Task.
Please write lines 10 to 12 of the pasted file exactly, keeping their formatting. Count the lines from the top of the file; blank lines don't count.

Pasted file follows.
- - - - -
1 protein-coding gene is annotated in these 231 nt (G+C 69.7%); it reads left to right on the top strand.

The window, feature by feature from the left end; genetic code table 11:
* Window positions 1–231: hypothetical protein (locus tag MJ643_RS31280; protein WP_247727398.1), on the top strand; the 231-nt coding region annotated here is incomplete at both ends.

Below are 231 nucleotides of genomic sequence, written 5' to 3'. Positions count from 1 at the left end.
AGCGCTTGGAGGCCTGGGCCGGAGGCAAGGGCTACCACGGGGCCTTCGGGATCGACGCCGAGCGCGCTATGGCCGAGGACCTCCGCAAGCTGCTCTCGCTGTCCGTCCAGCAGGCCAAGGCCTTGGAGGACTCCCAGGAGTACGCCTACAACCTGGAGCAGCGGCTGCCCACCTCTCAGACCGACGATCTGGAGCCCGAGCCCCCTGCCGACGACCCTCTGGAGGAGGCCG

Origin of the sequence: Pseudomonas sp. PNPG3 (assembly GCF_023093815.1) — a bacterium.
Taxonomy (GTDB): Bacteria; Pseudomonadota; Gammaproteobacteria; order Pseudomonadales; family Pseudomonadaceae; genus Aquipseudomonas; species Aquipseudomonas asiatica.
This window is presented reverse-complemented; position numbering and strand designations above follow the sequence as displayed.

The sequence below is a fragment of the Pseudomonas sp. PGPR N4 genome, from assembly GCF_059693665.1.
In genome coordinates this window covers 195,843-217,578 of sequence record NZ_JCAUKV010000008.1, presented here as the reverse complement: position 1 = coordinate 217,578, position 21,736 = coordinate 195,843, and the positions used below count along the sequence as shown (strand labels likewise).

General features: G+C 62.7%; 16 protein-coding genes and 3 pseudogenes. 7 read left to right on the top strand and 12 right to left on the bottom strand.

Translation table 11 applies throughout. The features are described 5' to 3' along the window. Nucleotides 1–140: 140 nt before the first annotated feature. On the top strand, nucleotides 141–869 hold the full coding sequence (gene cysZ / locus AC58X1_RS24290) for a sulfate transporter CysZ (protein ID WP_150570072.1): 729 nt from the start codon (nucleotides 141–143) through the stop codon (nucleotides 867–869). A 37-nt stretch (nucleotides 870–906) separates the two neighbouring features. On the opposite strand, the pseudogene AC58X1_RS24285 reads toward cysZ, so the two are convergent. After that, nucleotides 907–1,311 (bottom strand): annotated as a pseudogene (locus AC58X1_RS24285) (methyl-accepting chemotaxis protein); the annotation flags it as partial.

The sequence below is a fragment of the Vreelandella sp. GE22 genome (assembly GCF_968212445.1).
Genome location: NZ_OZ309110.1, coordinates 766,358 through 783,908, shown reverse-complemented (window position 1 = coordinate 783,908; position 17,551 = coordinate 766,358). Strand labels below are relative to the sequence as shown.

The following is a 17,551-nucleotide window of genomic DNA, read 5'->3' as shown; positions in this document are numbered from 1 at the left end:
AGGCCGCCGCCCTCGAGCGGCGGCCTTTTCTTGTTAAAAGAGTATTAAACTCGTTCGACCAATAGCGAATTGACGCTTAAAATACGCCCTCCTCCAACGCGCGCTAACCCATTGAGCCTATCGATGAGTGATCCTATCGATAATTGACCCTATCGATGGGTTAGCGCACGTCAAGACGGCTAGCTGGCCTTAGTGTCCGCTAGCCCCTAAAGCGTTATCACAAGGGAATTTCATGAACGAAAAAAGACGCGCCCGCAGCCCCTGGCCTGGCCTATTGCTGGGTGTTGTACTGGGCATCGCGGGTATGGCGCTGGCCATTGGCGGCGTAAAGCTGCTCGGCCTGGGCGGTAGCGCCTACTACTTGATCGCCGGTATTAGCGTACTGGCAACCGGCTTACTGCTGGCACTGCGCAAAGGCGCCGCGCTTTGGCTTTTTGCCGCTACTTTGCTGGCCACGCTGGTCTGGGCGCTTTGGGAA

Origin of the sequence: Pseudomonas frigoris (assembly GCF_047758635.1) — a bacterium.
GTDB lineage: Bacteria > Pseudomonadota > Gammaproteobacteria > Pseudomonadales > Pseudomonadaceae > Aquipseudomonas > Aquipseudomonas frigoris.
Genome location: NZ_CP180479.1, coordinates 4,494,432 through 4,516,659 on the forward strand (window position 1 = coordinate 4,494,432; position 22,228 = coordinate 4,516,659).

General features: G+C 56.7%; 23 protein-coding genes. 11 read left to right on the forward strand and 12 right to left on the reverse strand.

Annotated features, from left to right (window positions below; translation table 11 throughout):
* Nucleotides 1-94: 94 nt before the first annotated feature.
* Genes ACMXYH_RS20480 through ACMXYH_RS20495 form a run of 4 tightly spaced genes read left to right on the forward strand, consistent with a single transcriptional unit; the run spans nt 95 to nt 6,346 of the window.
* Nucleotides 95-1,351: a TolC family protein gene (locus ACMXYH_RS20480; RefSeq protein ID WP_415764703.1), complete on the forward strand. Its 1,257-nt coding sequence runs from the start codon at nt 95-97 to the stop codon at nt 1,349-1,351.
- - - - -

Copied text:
In genome coordinates this window covers 195,843-217,578 of sequence record NZ_JCAUKV010000008.1, presented here as the reverse complement: position 1 = coordinate 217,578, position 21,736 = coordinate 195,843, and the positions used below count along the sequence as shown (strand labels likewise).

General features: G+C 62.7%; 16 protein-coding genes and 3 pseudogenes. 7 read left to right on the top strand and 12 right to left on the bottom strand.

Translation table 11 applies throughout. The features are described 5' to 3' along the window. Nucleotides 1–140: 140 nt before the first annotated feature. On the top strand, nucleotides 141–869 hold the full coding sequence (gene cysZ / locus AC58X1_RS24290) for a sulfate transporter CysZ (protein ID WP_150570072.1): 729 nt from the start codon (nucleotides 141–143) through the stop codon (nucleotides 867–869). A 37-nt stretch (nucleotides 870–906) separates the two neighbouring features. On the opposite strand, the pseudogene AC58X1_RS24285 reads toward cysZ, so the two are convergent. After that, nucleotides 907–1,311 (bottom strand): annotated as a pseudogene (locus AC58X1_RS24285) (methyl-accepting chemotaxis protein); the annotation flags it as partial.